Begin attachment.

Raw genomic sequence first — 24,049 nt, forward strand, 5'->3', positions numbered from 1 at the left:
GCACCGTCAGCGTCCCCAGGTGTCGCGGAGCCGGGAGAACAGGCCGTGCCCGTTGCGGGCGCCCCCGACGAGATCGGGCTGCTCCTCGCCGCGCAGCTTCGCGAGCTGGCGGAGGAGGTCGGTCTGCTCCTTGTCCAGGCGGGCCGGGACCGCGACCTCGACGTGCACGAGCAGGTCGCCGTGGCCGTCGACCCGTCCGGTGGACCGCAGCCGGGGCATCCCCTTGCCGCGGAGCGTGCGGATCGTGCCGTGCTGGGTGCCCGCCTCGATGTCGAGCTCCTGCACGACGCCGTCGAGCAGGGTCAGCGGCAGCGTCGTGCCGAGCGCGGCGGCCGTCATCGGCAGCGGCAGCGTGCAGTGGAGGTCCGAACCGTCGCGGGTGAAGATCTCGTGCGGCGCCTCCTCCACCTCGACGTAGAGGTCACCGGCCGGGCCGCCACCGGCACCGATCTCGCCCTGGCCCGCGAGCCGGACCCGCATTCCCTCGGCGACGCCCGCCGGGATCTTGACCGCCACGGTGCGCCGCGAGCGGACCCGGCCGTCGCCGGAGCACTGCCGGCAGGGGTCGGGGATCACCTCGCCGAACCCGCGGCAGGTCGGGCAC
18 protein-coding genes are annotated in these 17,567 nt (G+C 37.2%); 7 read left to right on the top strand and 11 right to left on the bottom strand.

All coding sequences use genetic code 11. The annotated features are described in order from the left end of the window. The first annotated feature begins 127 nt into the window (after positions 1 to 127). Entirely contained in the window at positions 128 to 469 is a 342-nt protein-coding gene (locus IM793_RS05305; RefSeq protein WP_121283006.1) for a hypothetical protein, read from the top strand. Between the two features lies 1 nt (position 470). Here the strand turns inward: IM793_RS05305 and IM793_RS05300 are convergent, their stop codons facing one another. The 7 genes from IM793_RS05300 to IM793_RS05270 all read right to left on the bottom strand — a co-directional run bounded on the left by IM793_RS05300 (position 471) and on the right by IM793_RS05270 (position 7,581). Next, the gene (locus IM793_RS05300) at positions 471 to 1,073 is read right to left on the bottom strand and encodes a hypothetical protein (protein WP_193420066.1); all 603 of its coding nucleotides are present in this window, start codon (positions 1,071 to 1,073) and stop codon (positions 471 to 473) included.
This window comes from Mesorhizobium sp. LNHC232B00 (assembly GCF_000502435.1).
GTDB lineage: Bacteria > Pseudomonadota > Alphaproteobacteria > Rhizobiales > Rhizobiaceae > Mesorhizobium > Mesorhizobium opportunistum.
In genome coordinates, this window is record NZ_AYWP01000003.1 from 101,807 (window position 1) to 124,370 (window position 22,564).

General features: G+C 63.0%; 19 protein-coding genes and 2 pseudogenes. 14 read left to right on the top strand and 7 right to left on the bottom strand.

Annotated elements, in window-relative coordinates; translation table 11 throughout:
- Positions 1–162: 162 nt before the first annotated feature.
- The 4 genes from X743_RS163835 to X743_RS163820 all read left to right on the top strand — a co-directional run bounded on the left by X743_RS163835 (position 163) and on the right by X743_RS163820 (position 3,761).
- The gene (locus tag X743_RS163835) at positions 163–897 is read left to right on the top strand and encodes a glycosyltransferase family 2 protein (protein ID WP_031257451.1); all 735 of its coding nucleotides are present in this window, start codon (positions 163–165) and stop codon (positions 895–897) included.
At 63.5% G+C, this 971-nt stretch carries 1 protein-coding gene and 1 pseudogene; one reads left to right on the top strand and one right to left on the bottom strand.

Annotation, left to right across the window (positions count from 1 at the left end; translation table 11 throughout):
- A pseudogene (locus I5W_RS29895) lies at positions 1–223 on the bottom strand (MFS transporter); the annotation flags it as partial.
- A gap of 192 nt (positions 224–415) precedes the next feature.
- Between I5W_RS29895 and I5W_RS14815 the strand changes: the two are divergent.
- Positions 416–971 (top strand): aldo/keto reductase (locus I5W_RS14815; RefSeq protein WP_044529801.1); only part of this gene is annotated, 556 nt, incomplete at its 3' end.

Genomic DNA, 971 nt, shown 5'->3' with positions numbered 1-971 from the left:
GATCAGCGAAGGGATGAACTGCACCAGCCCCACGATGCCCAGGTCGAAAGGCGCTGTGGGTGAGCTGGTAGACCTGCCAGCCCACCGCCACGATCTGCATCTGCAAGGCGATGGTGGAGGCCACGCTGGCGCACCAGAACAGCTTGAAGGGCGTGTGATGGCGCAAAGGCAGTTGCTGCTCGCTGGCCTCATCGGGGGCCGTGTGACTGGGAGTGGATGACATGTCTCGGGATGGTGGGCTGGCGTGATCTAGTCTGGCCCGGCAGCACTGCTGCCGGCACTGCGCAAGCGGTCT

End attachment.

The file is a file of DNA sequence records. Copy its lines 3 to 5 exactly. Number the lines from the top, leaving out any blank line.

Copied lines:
18 protein-coding genes are annotated in these 17,567 nt (G+C 37.2%); 7 read left to right on the top strand and 11 right to left on the bottom strand.

All coding sequences use genetic code 11. The annotated features are described in order from the left end of the window. The first annotated feature begins 127 nt into the window (after positions 1 to 127). Entirely contained in the window at positions 128 to 469 is a 342-nt protein-coding gene (locus IM793_RS05305; RefSeq protein WP_121283006.1) for a hypothetical protein, read from the top strand. Between the two features lies 1 nt (position 470). Here the strand turns inward: IM793_RS05305 and IM793_RS05300 are convergent, their stop codons facing one another. The 7 genes from IM793_RS05300 to IM793_RS05270 all read right to left on the bottom strand — a co-directional run bounded on the left by IM793_RS05300 (position 471) and on the right by IM793_RS05270 (position 7,581). Next, the gene (locus IM793_RS05300) at positions 471 to 1,073 is read right to left on the bottom strand and encodes a hypothetical protein (protein WP_193420066.1); all 603 of its coding nucleotides are present in this window, start codon (positions 1,071 to 1,073) and stop codon (positions 471 to 473) included.
This window comes from Mesorhizobium sp. LNHC232B00 (assembly GCF_000502435.1).